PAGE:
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Cylinder Head Cutaway

Discussion in 'The Garage' started by TwoJugs, Sep 11, 2013.

  1. I had these buried in one of my boxes of items I picked up. The PO was racing the XS back in the day. I guess he was doing some port and polish and wanted to see how much and where. Interesting how much and little you have to work with. I have read a bit about this lately and there is lots of good info out there. More important is what not to do.

    Attached Files:

    gggGary and beano like this.
  2. gggGary

    gggGary I'm listening, change my mind XS650.com Supporter Top Contributor

    Great shots, thanks for posting them!
  3. goodgollyjosh

    goodgollyjosh XS650 Addict

    Thank you for posting these. I was using a Defelsko ultrasonic thickness checker and I detected the thin area in the exhaust step that your pictures reference but sometimes seeing it really helps put it in perspective just how thin certain areas really are. At first I didn't like how RD valve spring's shims wouldn't allow the spring to truly sit on the head like the factory shims will but now after seeing your photos, I am kind of glad since I did remove some material in area photographed while porting. Thanks again.
  4. goodgollyjosh

    goodgollyjosh XS650 Addict

    Also picked up on a thin area at the oil return passages for the cylinder head. Exhaust side was particularly thin. In the .020" range if I recall correctly.
  5. These were very educational and full of warning. As I dig deeper I am learning more about port altering then I thought I needed to know. It occurs to me now that you can do as much detuning as improvements if it is not done with caution. The ultimate conclusion is that you need to have a clear goal of how you will be using the motor before you dive into it.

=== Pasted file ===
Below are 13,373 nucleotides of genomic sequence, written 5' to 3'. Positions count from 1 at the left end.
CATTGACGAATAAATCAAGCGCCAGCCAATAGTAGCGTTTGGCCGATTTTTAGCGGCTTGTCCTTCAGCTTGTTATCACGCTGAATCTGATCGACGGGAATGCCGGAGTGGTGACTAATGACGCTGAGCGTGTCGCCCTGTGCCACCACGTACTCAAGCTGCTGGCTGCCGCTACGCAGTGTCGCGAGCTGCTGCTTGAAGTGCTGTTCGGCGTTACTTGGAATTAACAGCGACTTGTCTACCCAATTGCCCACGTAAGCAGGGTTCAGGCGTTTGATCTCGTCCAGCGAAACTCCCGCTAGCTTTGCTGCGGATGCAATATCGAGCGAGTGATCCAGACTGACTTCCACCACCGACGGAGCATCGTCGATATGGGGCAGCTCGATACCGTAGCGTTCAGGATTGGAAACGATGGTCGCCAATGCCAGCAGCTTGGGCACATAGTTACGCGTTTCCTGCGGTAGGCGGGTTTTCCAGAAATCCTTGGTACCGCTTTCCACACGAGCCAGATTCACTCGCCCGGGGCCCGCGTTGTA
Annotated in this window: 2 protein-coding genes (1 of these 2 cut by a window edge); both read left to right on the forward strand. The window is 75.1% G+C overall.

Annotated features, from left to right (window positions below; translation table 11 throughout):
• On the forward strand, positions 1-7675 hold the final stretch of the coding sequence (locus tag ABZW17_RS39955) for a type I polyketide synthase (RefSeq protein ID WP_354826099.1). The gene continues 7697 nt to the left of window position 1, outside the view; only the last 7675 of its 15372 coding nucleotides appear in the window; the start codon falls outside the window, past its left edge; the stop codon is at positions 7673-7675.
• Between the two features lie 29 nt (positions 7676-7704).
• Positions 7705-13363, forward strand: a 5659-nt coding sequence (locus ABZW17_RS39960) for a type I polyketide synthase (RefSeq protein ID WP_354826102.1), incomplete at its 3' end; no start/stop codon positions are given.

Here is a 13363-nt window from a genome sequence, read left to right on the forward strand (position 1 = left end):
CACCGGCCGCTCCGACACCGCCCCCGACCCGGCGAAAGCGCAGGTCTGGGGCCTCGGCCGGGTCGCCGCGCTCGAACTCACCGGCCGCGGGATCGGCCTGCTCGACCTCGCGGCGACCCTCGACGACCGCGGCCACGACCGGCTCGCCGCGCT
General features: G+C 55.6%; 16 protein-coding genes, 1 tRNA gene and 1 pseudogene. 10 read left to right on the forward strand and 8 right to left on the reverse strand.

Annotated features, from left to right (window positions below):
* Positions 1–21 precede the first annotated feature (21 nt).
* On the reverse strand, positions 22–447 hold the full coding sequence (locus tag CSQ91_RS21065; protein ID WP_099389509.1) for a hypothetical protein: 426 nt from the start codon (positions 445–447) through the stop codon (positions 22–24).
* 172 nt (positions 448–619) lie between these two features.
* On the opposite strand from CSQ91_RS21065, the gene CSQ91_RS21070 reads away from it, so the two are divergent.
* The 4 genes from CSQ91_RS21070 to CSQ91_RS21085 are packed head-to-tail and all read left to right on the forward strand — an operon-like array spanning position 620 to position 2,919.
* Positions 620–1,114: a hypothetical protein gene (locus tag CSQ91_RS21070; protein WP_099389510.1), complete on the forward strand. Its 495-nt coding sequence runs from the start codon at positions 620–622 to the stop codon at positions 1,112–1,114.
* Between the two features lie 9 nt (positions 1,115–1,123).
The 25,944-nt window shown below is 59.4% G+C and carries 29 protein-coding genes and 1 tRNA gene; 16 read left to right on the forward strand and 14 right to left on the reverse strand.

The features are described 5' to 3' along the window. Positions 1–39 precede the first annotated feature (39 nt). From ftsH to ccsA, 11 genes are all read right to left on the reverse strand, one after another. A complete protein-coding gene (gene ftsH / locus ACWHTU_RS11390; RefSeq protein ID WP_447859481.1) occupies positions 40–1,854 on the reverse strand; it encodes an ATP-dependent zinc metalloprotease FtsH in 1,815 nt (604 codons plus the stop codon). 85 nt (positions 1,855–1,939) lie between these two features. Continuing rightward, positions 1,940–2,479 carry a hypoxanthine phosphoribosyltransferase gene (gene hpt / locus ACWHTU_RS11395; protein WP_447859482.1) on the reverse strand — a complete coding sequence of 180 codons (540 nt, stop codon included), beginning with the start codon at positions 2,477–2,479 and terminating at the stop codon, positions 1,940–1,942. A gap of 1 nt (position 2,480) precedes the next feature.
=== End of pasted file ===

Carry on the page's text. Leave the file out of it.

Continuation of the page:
6. Since the ports are large to begin with, the best race tuners from the '70s concentrated their porting efforts upon keeping the flow velocity up and reducing turbulence. When they got it right (Branch, Lillie, Axtell, etc.) it turned out that the heads provided sufficient flow and linear power characteristics for all forms of competition ranging from TT to road racing.
    The tuners changed the cam, exhaust, etc. for a given type of competition, but not the head itself.
    A properly ported head also works perfectly for a warmed up road bike (e.g. 700 or 750 kit, Shell #1 cam, free flowing exhaust and well sorted carburetion).
    For any 650 just careful removal of the casting flashing and a good valve job will get you 95% of the way there. If you know what you're doing, some work around the valve pockets and the guides will give you the last little bit. The whole thing is to not overdo it.
  7. gggGary

    gggGary I'm listening, change my mind XS650.com Supporter Top Contributor

  8. YamadudeXS650C

    YamadudeXS650C Central New York XS650 XS650.com Supporter Top Contributor

  9. 59Tebo

    59Tebo 59Tebo Top Contributor

    That's awesome! If I can scale everything right, I can do a "mock-up" without any heavy lifting! I still have some skills with a pencil & paper (huh? what?) so, theoretically, I could "drop" that motor into the (modified) frame of "The Basketcase", add the forks, swing arm, and a few other things, and have a drawing that'll look as close as I can get, without actually bolting things together. (That would be some mean feat, since parts are all over the place right now...) :thumbsup:
    YamadudeXS650C and gggGary like this.

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